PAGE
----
Basic Parts of DSLR Camera and Their Functions with Pictures
Whether you have a Digital SLRs or point and shoot , these camera parts will inevitably be found on most cameras. After getting hold of any camera, you need to know the name of the different parts before you start using it. A proper understanding of the names and functions is the primary step towards improving your photography skills. Here we will be listing Basic Parts of DSLR Camera and Their Functions before you buy :
The lens is one of the most vital parts of a camera. The light enters through the lens, and this is where the photo process begins. Lenses can be either fixed permanently to the body or interchangeable. They can also vary in focal length, aperture, and other details.
The viewfinder is the area on the camera that you look through in order to compose your shot. For some cameras, an LCD screen is used as a viewfinder, or your camera may have the option to use either one. Once your photo is taken, it may not look exactly like what you see through the viewfinder. Factors such as lighting, lens, camera settings and your camera’s capabilities will affect the finished result. Because of this, the viewfinder is not intended as a preview of your photo, but rather a tool to aid you in taking it. You, as the photographer, determine the final result.
3. Mode Dial
Most cameras today have a variety of functions and automatic features. The mode dial allows you to select different options, such as automatic mode, program mode, sport mode or macro mode. Older cameras may not have a mode dial, because all of the settings are manual. There are also some compact cameras that use a touch-screen for selecting options instead of a dial.
The body is the main portion of the camera, and bodies can be a number of different shapes and sizes. DSLRs tend to be larger bodied and a bit heavier, while there are other consumer cameras that are a conveniently smaller size and even able to fit into a pocket.
5. Shutter Release
Every camera comes equipped with a shutter release button. This is simply the button on the camera that is used to snap the picture. It opens and closes the shutter, allowing the necessary light and information to enter the camera. The amount of time the shutter stays open depends on what you have your shutter speed set to. The length of time the shutter is left open or “exposed” is determined by the shutter speed.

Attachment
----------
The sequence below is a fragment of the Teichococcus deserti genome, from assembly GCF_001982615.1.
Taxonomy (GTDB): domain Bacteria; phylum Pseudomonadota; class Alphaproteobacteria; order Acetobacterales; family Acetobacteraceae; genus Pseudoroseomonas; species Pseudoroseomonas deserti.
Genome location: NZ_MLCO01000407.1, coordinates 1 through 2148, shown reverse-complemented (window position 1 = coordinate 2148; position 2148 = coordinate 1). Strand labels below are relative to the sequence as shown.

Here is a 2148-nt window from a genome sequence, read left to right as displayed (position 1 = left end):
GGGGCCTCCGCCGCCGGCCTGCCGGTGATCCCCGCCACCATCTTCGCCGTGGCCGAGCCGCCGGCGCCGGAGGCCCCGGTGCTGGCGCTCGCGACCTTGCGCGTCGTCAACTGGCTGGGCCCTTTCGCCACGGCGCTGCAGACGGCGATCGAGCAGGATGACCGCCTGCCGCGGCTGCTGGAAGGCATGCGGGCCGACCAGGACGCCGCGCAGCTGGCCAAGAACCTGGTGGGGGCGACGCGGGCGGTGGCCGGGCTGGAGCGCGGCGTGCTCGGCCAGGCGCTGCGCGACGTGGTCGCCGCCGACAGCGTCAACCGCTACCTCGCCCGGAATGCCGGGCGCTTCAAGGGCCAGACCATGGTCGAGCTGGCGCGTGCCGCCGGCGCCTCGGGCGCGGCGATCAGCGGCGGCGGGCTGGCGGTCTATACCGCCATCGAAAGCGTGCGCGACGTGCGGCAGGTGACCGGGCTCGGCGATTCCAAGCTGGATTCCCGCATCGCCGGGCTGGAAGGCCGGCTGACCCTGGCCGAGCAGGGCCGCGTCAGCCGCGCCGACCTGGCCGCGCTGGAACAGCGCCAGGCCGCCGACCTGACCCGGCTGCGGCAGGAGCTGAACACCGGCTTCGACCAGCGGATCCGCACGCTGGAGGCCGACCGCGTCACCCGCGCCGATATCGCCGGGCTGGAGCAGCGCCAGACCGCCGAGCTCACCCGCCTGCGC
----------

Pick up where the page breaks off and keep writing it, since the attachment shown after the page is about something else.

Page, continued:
The aperture affects the image’s exposure by changing the diameter of the lens opening, which controls the amount of light reaching the image sensor. Some digital compacts will have a fixed aperture lens, but most of today’s compact cameras have at least a small aperture range. This range will be expressed in f/stops. For DSLRs, the lens will vary on f/stop limits, but it is usually easily defined by reading the side of the lens. There will be a set of numbers stating the f/stop or f/stop range, ex: f/2.8 or f/3.5-5.6. This will be your lowest settings available with that lens.
7. Image Sensor
8. LCD Screen
The LCD screen is found on the back of the body and can vary in size. On digital compact cameras, the LCD has typically begun to replace the viewfinder completely. On DSLRs, the LCD is mainly for viewing photos after shooting, but some cameras do have a “live mode” as well.
10. Focus Ring
11. Video start-stop button
Don’t press the red button! Unless you want to shoot video, that is. This button may show up in a different position on your camera, but it is likely still decorated with a red dot. Some cameras forgo a separate record button and instead use the regular shutter button, along with a movie mode on the mode dial, for shooting videos.
12. Exposure compensation button
If you want to control aperture, you need to hold down this button. If not in manual mode, this button allows you to adjust exposure compensation — that is, make the image brighter or darker while still letting the camera make its own decisions about which settings to use to achieve that. To know more about Exposure Compensation in details click here.
13. Mode dial
14. Flash button
15. Lens retract button
Retractable lenses are becoming increasingly popular as they are more compact than non-retractable models. You must press this button to initially “zoom” the lens into its operational position, and again to retract it when you’re done shooting.
16. Lens release button
Press this button to unlock the lens mount and detach the lens by rotating it. You don’t need to press it when mounting a lens.
17. AutoFocus-AutoExposure lock (AE/AF Lock)
18. i button
19. Magnify button
20. Demagnify button
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